Every day, when I walk into my classroom, I’m thinking “Who are these kids, what do they need in general, and what does it look like they need today?” To my thinking, good pedagogy is quite simply that which enables me to know the answers to those questions and fulfill those needs.
When Frances McDormand ended her epic Oscars thank you speech with the two words, “Inclusion rider,” I’ll admit I was one of millions of viewers who wasn’t sure what exactly she meant. It had the feel of “freedom riders,” and if so, I loved the ideas of finding strength in taking definitive action and of not quitting until the world becomes a better place.
It’s an axiom of the teaching profession that summer is a time to rest and recharge. Most frequently, we’ll talk about the chance to catch up on sleep, spend more time with family and friends, take the time to delve into those longer reads we’ve been meaning to explore for months now, and use what we’ve learned the preceding year to prepare for the upcoming year. And as I sleep in until my body wakes me up, descend the stairs to our living room where my wife is already hard at work scheduling kids into classes for her school, greet her and the cat, and settle in over breakfast to peruse social media for my daily school postings before taking a run and then turning to one of several books I’ve downloaded onto my iPad, I get the importance of every one of those things.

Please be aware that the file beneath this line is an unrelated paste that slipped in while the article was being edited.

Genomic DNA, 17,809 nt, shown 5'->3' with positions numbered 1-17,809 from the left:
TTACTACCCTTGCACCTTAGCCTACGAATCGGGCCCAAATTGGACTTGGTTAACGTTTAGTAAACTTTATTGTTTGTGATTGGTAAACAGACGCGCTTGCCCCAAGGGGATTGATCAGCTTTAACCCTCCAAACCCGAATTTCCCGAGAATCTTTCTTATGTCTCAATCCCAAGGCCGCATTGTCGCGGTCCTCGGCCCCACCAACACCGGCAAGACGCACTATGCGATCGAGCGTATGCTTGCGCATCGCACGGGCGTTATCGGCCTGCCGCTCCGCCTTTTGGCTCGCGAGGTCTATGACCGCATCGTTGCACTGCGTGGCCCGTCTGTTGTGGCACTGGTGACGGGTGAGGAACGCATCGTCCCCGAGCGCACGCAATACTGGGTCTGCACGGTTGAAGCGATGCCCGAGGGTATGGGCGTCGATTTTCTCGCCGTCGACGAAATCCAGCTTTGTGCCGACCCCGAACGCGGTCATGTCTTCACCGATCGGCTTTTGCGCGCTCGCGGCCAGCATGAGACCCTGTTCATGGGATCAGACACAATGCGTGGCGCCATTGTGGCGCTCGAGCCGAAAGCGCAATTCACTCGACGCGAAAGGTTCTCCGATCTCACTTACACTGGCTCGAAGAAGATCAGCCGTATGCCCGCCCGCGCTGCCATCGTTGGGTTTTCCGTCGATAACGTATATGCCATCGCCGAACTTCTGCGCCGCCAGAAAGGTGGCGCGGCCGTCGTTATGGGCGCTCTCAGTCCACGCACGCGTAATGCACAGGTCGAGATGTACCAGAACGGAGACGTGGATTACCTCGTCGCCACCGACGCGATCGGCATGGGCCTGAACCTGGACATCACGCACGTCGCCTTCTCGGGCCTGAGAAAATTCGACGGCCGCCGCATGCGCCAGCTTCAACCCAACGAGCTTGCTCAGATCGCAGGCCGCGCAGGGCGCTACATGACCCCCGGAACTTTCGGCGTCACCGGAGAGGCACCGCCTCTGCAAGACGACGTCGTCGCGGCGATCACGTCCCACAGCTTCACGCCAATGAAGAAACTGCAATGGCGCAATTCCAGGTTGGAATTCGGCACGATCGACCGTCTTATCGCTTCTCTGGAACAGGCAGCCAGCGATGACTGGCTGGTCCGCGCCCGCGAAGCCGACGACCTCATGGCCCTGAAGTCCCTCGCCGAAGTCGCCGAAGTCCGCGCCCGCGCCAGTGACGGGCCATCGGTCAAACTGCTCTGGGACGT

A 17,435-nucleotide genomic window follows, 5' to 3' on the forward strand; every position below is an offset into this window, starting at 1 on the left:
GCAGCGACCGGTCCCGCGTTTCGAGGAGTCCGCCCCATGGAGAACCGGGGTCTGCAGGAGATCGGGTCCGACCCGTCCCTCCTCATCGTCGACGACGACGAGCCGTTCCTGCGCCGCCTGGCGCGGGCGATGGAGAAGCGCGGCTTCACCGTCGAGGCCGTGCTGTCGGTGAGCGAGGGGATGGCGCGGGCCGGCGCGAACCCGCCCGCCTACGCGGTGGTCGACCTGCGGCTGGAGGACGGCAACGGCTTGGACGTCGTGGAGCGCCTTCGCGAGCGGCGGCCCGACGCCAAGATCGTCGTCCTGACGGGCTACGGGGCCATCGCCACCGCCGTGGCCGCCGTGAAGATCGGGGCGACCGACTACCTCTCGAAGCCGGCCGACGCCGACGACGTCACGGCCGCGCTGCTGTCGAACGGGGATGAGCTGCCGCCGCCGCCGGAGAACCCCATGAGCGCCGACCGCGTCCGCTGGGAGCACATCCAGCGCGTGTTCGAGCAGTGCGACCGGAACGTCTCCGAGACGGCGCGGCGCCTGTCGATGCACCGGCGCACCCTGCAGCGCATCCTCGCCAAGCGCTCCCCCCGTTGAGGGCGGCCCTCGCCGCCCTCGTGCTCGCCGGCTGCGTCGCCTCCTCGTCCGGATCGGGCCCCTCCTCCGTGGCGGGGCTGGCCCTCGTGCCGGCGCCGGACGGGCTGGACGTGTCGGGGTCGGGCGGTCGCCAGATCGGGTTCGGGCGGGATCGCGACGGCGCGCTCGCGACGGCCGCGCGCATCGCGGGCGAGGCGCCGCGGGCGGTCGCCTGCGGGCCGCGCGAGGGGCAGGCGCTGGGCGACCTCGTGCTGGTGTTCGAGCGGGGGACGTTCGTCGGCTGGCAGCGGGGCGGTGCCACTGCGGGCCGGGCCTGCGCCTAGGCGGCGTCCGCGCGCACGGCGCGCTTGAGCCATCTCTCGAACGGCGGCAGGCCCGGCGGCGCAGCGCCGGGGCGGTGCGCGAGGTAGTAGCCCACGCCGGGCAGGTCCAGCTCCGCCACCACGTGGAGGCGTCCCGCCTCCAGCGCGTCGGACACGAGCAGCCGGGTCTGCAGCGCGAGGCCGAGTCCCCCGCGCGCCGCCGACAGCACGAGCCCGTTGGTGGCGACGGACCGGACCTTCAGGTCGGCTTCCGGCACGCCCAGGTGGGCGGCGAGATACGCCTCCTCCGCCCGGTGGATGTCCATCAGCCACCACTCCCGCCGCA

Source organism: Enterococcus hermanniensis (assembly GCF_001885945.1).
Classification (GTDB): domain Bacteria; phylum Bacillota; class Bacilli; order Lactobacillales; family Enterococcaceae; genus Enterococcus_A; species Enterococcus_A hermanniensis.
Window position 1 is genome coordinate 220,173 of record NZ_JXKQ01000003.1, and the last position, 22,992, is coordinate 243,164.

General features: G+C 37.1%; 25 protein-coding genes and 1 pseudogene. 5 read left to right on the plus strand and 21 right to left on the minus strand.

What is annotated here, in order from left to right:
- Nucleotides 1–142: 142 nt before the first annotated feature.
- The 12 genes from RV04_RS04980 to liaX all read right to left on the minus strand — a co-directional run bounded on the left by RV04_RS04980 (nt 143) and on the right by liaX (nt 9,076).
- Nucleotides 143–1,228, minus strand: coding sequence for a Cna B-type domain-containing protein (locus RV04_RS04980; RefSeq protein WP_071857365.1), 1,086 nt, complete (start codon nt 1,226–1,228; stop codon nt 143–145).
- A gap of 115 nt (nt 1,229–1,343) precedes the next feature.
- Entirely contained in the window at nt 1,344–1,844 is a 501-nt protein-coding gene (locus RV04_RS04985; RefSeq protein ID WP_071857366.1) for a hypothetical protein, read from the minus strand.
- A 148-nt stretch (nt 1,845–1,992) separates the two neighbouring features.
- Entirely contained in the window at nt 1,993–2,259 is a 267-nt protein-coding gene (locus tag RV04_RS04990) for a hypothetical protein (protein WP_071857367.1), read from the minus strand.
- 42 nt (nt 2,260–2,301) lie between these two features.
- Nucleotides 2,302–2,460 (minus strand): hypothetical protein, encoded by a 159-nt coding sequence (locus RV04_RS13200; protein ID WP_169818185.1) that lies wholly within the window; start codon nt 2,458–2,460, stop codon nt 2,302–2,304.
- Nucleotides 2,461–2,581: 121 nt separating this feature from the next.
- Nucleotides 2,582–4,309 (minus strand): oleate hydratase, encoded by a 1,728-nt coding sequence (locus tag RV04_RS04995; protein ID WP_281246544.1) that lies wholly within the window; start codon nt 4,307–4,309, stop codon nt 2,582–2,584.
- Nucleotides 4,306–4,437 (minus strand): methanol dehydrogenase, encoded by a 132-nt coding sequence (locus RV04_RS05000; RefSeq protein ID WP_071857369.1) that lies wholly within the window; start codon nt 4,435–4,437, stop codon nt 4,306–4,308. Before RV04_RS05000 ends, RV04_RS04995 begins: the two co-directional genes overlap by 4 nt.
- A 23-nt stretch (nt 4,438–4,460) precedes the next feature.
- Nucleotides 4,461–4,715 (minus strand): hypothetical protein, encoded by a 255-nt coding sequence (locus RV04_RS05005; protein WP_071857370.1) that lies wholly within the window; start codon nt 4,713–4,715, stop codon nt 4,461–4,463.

Early this morning, one of our English teachers posted that she would be needing someone to cover E period because one of her children was sick. Four minutes later, I saw it and immediately wrote and offered to help. But I was too late, as it turned out - one of my colleagues in the Performing Arts Department had already grabbed the chance.